Over the Christmas season, my family and I spent two weekends out of town. The first saw a return trip that is normally less than three hours take four hours, the majority of which was filled with a screaming two-month old. For the second trip, we wanted to avoid that outcome so we looked into the options. We settled on Megabus.
They are the Southwest Airlines of buses. They avoid high-cost terminals and are generally a very affordable option. We started our trip at DART's East Transfer Center (ETC). There was a big dust-up between the bus company and the city. They initially wanted to operate out of the parking lot just south of the ETC, but the City of Dallas had other ideas. They finally came to an agreement with DART to operate out of one of their facilities.
From that perspective, I love it. I have always thought the ETC, for many reasons, is heavily underutilized. This gives it a lot more uses. It also turns the ETC from a bus station a couple of blocks away from a rail station into a multi-modal transportation facility.
From DART's perspective, they will make a bit of extra revenue on the lease, but it should also have a slight increase in rail ridership and up the bus ridership by a rounding area. It also gives the ETC a more vibrant use in downtown.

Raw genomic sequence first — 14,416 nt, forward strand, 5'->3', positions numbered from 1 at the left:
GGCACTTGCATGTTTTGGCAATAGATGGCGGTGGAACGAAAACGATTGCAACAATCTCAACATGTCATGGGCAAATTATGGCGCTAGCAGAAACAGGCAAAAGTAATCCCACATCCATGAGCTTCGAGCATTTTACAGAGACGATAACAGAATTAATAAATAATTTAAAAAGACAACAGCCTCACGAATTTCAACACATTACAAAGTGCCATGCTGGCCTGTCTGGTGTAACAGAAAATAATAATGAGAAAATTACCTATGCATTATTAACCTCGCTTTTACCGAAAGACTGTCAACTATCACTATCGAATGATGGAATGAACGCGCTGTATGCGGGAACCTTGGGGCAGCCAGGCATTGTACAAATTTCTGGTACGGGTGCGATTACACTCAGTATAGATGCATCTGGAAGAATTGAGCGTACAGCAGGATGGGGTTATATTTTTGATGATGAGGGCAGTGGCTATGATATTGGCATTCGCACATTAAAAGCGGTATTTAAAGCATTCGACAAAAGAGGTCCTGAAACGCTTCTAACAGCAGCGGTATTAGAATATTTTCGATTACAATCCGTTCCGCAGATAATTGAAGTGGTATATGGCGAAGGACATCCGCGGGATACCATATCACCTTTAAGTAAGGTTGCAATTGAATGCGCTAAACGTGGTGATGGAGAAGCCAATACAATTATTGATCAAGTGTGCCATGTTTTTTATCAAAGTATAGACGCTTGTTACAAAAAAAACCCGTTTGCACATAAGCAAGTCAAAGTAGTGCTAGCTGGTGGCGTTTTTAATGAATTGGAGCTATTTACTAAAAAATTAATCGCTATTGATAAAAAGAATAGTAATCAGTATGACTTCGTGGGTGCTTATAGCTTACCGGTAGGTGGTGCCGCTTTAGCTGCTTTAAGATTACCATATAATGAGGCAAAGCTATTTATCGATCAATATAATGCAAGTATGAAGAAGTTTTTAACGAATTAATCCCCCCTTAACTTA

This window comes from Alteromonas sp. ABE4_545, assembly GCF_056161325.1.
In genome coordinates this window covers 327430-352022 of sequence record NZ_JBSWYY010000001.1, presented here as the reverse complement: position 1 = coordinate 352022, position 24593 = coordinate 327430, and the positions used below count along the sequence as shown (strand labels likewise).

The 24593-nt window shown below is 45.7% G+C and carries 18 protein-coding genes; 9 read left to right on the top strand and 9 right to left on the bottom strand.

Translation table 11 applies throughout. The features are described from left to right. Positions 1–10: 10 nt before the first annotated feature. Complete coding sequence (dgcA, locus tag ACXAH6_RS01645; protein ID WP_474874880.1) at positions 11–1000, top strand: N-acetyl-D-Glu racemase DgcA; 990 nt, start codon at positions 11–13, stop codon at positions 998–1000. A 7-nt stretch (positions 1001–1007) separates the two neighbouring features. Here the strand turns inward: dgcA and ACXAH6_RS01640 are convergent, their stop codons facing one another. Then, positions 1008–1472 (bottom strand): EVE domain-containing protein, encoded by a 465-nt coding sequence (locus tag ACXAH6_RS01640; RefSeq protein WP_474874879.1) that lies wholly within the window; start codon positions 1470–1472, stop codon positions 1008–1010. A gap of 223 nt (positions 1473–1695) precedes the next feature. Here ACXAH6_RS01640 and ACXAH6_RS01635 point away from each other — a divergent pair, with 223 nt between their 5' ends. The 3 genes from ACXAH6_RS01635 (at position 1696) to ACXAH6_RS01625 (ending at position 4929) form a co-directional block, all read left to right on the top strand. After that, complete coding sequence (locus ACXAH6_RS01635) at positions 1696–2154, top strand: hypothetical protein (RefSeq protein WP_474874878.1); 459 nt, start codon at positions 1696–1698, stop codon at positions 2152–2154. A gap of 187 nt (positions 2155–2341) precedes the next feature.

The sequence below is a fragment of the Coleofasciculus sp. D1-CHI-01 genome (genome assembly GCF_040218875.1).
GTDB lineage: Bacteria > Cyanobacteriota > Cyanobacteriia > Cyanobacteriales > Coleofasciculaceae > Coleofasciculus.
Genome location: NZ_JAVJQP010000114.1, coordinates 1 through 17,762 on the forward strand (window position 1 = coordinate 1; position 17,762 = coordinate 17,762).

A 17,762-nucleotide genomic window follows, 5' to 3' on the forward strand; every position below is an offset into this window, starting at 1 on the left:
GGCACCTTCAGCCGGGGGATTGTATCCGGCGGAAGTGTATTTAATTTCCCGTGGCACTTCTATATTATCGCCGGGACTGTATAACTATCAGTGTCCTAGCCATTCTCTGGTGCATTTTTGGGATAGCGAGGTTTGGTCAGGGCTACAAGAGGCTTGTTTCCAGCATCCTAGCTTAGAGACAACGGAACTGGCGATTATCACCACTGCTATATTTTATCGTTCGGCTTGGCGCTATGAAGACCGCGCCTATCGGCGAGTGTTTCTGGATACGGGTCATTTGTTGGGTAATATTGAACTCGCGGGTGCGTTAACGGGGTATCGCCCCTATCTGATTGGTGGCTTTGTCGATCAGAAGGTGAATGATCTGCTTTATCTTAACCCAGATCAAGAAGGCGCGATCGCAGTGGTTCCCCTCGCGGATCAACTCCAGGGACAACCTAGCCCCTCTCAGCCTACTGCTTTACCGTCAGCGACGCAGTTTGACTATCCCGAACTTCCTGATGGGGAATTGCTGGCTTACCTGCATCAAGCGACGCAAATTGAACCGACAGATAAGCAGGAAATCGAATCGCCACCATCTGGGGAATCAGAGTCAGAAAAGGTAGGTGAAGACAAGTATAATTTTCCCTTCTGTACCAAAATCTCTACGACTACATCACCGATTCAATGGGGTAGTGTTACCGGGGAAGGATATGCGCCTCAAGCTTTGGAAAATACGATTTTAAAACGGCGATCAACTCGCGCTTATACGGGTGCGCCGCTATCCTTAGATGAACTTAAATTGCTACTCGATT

For the rest of the stops we made, Megabus utilized gas station parking lots of the freeways they stopped in. You can definitely see the low-cost approach here. The only downside, as we experienced on the return trip, is when the bus is late, there is no way to know. Our bus was over an hour late and the staff at the Midland Exxon couldn't relay anything.
Overall, the traveling experience was enjoyable, and I'd recommend. As far as the urban impact, this is a positive for downtown. It adds an extra use to an under-performing downtown bus station, and creates more activity in a part of downtown that has none. I really think several small changes like this will have a positive step in downtown Dallas' transition into a bona fide urban area.